Monday, 30th October 2017

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Artificial intelligence is no laughing matter

A robot may walk into a bar some day, but how likely is it to be funny?

  • Published 7.04.19, 7:21 AM
  • Updated 7.04.19, 7:21 AM
  • 2 mins read
Sigmund Freud argued that humour was a way for people to release psychic energy pent up from repressed sexual and violent thoughts (Wikimedia Commons)

A robot walks into a bar, but can it be funny? It cannot, according to scientists and linguists who arrived at this conclusion this April Fools’ Day. The realization is not entirely a novel one though. Humour has become one of the last bastions that artificial intelligence is yet to wrap its head around. The world has been forced to sit up and take notice of — and be alarmed by — the steady progress of AI. Humans have never been a match for AI’s computing skills. But AI programmes that can write music or generate art now threaten to blur the creative lines that still separate man and machine. When it comes to teaching machines to be funny, however, the results are laughable. Comedians can rest easy; they might be the only ones not losing their jobs to automation.

The first hurdle in the path of teaching machines to be humorous is understanding what humour is. Experts have struggled with this for millennia. Plato and Aristotle believed that people laugh at the misfortune of others. Sigmund Freud, meanwhile, argued that humour was a way for people to release psychic energy pent up from repressed sexual and violent thoughts. The French philosopher, Blaise Pascal, thought that humour arises when people discover there’s an inconsistency between what they expect to happen and what actually happens. Here in lies the rub for AI. Computer learning looks for and thrives on patterns discerned from large volumes of data that are fed into the machines. Humour, on the other hand, depends on breaking patterns.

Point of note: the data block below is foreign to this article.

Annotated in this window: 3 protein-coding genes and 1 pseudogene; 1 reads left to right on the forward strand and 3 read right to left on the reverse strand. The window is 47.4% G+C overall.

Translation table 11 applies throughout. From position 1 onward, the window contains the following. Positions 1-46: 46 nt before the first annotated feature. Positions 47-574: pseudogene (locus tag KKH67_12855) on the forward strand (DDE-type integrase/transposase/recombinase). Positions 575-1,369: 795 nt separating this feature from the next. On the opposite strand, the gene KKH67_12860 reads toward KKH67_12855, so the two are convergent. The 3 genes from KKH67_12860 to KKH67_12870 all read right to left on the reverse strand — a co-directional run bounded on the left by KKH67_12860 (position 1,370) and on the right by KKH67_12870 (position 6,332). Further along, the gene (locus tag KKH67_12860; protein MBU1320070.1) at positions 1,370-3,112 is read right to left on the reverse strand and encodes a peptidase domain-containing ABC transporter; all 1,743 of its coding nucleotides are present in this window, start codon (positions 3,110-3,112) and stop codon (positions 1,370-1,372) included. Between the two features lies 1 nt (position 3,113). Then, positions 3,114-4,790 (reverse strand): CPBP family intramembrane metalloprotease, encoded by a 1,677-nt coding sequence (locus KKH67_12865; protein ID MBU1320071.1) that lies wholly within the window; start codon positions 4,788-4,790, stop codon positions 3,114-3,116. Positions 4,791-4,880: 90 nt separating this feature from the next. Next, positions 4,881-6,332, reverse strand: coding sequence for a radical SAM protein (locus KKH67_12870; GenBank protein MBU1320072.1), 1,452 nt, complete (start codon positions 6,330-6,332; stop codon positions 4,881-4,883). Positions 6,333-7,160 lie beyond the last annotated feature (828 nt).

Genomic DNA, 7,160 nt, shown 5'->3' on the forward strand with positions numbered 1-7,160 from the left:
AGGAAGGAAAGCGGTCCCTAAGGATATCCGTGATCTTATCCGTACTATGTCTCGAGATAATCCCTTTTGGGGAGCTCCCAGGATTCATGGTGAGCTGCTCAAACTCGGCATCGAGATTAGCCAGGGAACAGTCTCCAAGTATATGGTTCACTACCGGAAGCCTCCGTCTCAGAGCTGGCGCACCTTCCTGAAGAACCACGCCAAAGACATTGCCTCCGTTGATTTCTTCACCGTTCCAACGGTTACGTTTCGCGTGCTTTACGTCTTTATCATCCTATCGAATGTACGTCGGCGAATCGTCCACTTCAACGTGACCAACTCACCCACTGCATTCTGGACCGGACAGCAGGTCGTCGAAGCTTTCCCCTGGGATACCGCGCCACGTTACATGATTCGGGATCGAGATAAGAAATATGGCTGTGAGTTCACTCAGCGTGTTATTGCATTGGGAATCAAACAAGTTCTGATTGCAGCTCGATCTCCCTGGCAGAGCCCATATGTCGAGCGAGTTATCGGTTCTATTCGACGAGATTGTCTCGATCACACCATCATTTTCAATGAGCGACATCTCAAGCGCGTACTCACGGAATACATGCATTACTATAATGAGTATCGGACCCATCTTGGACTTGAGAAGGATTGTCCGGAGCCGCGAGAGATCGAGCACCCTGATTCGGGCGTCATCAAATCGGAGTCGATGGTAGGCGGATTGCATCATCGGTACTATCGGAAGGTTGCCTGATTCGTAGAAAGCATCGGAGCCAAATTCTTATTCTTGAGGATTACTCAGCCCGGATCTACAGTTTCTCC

But straying from what the brain expects is not the only prerequisite for humour. Facial expression — or the lack of it — is an important aspect too. And while deadpan is something that AI robots have down pat, can they ever hope to beat the inimitable Buster Keaton? Context is also key when it comes to humour. What is funny to one group may be unfunny to others. Imagine a robot that on hearing the word, death, reaches into its data archive and delivers a joke on the subject, at a funeral. In fact, lack of context along with the absence of common-sense can make a humorous AI lethal. Some scientists predict that given its cognitive shortcomings, AI can misread commonly used hyperboles like ‘died laughing’ and kill people because it thinks that is funny.

Humour plays a crucial role in the relation between humans and technology. Tech giants like Apple and Amazon invest huge amounts of money on coding jokes into applications like Siri and Alexa. Not only does humour make a bot more engaging it also has a humanizing effect on what is otherwise a creepy, disembodied voice. But the fact remains that the jokes being fed to the machines are man-made. The art that AI is producing is a replication of thousands of images that have been created by humans. The same idea applies to music written by AI bots. The ‘intelligence’ of AI is something of a joke itself. Remove the marketing gimmicks and one is left with relatively stupid machines that can process vast chunks of data, discern a pattern and repeat it. A joke when repeated more than once becomes predictable and predictability kills humour. So while a robot can walk into a bar at some future date not far from now, it is unlikely to be able to crack a joke. If and when it does, it will be no laughing matter.

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